Creating a Welcoming Environment for Your Scoliosis Patients

Creating a Welcoming Environment for Your Scoliosis Patients


When patients first enter our O&P offices, they are frequently already overwhelmed. Many have just found out about their scoliosis. Others have been being observed for years, but were just told that their curves have worsened. Emotions are high as they enter our office for their initial evaluation appointment.

As practitioners, we can take steps to help our patients feel more comfortable not only during their appointment but also feel more comfortable with their diagnosis and brace.

1. Help patients see they are not alone. In your office, you can hang photos of fellow bracers, feature posters with patient results, or offer pamphlets of support. In my office, we created a "Tip Wall" where current bracers offer tips to new bracers just beginning their journey. This is a great way to show patients that other kids and teens have walked our halls. It also keeps our current bracers involved and motivated to keep it up.

2. Normalize scoliosis - approach it as a unique quality instead of a structural abnormality. When patients enter our office, they often feel "abnormal," as if they did something wrong to cause their scoliosis. When I suspect this, I try to frame their scoliosis as something unique and potentially beautiful. All our scoli patients will grow and mature from their experiences, so I think it's fitting to feature beautiful scoliosis artwork in our office.

3. Create a safe environment. With scoliosis, we have to be up close and personal with our patients. If we want our patients to have a pleasant experience in our office, preserving our patients' modesty is of the utmost importance. Whenever I ask patients to change into different attire for our scan, I always explain why we are doing so. If their current clothing is not appropriate for the scan, I also give them clothing options and allow them to choose which they feel most comfortable wearing. The same goes for whenever I must palpate their bony anatomy or take anthropometric measurements. When we inform, they feel empowered.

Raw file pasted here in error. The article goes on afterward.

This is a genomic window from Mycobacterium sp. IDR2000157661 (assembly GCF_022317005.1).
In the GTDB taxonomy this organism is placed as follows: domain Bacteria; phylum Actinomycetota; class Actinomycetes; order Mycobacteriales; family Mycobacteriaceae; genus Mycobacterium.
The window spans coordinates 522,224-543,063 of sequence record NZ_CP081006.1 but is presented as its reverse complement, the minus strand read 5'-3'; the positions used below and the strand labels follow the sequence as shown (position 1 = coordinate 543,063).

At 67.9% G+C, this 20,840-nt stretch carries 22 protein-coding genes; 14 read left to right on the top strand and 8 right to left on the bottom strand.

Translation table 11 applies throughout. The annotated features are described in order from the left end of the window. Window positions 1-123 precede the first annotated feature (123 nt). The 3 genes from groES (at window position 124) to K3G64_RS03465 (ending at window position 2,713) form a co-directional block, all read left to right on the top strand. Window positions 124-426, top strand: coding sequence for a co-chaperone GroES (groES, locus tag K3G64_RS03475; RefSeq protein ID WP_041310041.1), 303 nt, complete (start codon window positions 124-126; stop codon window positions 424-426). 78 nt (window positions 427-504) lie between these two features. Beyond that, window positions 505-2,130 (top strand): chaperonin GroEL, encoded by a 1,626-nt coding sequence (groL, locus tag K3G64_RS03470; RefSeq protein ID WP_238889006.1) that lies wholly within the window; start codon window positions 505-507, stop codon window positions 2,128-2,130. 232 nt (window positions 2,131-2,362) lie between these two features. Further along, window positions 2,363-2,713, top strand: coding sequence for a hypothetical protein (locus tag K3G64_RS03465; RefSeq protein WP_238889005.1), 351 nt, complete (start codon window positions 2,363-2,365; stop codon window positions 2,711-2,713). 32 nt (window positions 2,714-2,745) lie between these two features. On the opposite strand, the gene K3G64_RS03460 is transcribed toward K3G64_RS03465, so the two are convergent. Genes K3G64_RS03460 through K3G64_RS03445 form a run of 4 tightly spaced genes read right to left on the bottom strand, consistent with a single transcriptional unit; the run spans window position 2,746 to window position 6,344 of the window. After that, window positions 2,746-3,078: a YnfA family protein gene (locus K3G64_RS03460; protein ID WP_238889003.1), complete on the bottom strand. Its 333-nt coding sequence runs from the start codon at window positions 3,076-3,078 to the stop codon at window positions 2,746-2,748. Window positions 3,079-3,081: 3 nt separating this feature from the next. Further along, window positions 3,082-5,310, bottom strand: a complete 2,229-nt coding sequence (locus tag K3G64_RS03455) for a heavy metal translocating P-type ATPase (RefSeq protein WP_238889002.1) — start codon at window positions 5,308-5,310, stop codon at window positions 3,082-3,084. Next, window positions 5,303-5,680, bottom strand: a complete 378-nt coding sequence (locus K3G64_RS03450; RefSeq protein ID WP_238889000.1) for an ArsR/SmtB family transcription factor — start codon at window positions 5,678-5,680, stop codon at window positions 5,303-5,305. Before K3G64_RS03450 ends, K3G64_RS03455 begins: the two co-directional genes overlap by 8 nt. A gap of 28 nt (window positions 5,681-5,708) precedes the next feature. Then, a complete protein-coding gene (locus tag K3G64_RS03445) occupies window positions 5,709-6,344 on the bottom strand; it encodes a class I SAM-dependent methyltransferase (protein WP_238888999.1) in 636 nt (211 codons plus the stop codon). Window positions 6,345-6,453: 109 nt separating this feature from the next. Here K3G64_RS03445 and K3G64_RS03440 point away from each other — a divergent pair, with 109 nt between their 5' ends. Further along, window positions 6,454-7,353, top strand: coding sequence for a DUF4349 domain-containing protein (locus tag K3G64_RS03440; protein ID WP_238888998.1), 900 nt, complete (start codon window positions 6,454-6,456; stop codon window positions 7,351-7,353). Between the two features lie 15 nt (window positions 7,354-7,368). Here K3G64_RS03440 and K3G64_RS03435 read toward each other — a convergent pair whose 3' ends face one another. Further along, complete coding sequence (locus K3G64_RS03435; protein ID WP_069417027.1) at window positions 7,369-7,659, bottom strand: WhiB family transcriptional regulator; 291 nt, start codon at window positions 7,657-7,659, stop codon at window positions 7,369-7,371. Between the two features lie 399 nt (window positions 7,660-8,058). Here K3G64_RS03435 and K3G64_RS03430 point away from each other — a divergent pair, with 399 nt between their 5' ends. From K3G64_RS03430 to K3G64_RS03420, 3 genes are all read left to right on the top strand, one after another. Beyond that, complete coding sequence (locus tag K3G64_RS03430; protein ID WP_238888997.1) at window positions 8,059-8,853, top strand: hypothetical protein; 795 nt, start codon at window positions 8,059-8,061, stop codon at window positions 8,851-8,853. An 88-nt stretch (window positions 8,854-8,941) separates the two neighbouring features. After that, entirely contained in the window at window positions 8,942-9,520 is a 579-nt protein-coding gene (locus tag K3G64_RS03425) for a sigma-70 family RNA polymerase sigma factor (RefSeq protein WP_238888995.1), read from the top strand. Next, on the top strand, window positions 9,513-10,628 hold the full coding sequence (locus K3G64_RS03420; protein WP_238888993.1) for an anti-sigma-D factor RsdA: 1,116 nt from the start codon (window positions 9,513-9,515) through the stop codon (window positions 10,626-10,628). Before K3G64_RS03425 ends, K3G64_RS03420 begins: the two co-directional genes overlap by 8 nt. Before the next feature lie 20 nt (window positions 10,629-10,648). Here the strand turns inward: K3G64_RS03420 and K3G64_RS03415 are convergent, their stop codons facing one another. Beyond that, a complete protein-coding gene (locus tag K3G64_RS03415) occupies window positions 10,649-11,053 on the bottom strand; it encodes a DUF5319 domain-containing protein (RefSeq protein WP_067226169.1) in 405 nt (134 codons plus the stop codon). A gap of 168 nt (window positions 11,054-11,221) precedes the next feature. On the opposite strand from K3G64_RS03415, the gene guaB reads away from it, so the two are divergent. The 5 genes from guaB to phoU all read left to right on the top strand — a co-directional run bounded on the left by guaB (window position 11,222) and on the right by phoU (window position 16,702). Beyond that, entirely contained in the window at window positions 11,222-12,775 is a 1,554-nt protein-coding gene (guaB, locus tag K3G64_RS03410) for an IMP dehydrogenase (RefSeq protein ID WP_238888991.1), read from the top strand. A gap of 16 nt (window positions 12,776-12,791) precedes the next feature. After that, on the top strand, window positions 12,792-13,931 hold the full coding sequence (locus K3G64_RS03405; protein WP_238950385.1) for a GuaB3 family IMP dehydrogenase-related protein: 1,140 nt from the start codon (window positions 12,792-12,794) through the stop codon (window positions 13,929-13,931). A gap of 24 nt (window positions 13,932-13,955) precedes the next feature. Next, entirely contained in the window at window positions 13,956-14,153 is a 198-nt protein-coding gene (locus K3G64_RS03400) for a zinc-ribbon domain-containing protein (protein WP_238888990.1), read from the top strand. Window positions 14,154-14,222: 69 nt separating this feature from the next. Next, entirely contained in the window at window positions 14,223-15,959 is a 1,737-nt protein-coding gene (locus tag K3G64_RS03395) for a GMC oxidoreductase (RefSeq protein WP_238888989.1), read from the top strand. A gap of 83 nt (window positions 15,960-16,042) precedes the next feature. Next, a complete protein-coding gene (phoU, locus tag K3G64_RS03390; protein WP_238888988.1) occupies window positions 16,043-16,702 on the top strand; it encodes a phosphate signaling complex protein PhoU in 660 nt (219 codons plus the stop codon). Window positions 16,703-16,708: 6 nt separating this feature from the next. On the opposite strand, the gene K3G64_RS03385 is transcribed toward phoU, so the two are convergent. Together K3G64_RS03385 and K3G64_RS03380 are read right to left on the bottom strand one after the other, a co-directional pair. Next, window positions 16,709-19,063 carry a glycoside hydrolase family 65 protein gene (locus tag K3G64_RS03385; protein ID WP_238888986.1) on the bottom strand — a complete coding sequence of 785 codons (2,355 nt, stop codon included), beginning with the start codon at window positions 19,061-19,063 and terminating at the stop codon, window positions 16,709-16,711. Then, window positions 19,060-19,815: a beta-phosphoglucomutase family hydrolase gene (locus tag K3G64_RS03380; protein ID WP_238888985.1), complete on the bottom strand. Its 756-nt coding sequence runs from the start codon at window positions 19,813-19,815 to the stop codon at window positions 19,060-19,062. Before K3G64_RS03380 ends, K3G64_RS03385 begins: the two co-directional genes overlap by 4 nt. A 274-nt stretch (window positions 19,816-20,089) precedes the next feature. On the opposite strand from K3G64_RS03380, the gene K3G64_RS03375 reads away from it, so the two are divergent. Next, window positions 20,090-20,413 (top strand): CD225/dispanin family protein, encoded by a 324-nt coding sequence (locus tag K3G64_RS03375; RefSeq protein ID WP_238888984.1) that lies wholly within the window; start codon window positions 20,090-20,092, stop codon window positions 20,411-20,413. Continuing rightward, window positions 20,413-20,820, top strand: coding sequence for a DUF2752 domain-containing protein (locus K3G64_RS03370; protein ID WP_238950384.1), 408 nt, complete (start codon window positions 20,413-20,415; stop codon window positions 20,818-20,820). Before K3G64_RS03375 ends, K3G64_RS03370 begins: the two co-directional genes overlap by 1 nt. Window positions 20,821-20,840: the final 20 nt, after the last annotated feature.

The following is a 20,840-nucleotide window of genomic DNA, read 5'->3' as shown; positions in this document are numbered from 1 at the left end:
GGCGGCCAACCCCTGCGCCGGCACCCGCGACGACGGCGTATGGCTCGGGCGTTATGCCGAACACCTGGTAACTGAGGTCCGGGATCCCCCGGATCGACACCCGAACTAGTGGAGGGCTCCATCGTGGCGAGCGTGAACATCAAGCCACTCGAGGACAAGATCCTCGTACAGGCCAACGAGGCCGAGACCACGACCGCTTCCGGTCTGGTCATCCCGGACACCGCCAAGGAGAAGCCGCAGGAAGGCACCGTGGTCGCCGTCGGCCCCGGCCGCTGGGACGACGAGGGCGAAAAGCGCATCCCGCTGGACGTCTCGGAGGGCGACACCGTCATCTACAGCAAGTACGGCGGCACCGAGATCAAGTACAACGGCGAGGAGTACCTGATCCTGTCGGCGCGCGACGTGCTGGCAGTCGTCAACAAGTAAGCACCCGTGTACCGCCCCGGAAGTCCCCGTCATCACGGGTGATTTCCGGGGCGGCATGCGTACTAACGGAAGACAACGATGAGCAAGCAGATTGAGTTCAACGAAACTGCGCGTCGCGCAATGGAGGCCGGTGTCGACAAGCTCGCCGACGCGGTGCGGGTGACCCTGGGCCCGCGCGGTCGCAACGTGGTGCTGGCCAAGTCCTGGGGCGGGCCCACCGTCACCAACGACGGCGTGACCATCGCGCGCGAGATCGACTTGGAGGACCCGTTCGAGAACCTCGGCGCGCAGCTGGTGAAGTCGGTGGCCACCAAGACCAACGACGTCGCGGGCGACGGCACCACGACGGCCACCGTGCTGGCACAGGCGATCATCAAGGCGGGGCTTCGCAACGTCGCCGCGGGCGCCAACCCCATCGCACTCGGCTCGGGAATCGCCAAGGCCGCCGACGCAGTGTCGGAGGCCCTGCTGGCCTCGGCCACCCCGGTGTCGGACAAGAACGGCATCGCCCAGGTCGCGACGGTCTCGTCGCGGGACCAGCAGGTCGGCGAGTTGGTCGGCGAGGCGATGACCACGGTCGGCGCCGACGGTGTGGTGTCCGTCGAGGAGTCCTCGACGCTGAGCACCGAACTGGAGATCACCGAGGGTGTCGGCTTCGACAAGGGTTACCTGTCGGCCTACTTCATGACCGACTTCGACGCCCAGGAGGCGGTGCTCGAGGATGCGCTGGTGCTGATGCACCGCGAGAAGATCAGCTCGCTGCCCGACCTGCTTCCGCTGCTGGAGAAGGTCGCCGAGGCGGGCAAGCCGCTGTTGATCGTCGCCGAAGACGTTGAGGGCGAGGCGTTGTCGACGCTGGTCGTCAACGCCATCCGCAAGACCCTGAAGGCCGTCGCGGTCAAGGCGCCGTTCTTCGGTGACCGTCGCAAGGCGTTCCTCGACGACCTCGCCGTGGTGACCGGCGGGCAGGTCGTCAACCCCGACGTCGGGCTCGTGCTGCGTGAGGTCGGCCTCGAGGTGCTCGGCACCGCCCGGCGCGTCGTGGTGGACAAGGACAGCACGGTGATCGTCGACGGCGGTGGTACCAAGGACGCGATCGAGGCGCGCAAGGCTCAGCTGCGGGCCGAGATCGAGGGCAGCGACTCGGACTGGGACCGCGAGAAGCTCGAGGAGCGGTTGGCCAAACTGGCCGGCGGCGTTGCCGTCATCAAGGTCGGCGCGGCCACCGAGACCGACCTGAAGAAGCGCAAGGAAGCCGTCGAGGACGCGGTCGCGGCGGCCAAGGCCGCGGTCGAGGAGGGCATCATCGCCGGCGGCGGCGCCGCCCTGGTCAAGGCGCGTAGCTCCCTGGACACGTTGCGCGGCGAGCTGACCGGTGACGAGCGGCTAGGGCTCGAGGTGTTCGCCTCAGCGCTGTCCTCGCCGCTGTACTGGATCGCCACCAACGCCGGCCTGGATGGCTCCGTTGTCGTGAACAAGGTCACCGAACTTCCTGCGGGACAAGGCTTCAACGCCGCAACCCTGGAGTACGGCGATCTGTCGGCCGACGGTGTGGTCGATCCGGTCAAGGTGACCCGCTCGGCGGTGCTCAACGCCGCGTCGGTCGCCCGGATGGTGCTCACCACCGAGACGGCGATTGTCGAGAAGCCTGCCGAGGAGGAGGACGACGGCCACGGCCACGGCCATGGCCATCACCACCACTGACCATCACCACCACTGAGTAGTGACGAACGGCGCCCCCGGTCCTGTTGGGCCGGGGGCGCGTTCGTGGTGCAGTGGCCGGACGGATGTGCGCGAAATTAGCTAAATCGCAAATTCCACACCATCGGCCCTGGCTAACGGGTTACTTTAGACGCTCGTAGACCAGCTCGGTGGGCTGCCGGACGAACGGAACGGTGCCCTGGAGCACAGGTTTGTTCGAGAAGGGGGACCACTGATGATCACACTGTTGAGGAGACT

A few simple changes can make all of the difference for our scoli patients


 

This blog post was written by

Megan Glahn, MS, CPO/LPO
Scolios-us Founder 
Instructor┃Baylor College of Medicine
WCR Bracing Specialist┃Align Clinic

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Creating a Welcoming Environment for Your Scoliosis Patients


When patients first enter our O&P offices, they are frequently already overwhelmed. Many have just found out about their scoliosis. Others have been being observed for years, but were just told that their curves have worsened. Emotions are high as they enter our office for their initial evaluation appointment.

As practitioners, we can take steps to help our patients feel more comfortable not only during their appointment but also feel more comfortable with their diagnosis and brace.

1. Help patients see they are not alone. In your office, you can hang photos of fellow bracers, feature posters with patient results, or offer pamphlets of support. In my office, we created a "Tip Wall" where current bracers offer tips to new bracers just beginning their journey. This is a great way to show patients that other kids and teens have walked our halls. It also keeps our current bracers involved and motivated to keep it up.

2. Normalize scoliosis - approach it as a unique quality instead of a structural abnormality. When patients enter our office, they often feel "abnormal," as if they did something wrong to cause their scoliosis. When I suspect this, I try to frame their scoliosis as something unique and potentially beautiful. All our scoli patients will grow and mature from their experiences, so I think it's fitting to feature beautiful scoliosis artwork in our office.

3. Create a safe environment. With scoliosis, we have to be up close and personal with our patients. If we want our patients to have a pleasant experience in our office, preserving our patients' modesty is of the utmost importance. Whenever I ask patients to change into different attire for our scan, I always explain why we are doing so. If their current clothing is not appropriate for the scan, I also give them clothing options and allow them to choose which they feel most comfortable wearing. The same goes for whenever I must palpate their bony anatomy or take anthropometric measurements. When we inform, they feel empowered.


A few simple changes can make all of the difference for our scoli patients


 

This blog post was written by

Megan Glahn, MS, CPO/LPO
Scolios-us Founder 
Instructor┃Baylor College of Medicine
WCR Bracing Specialist┃Align Clinic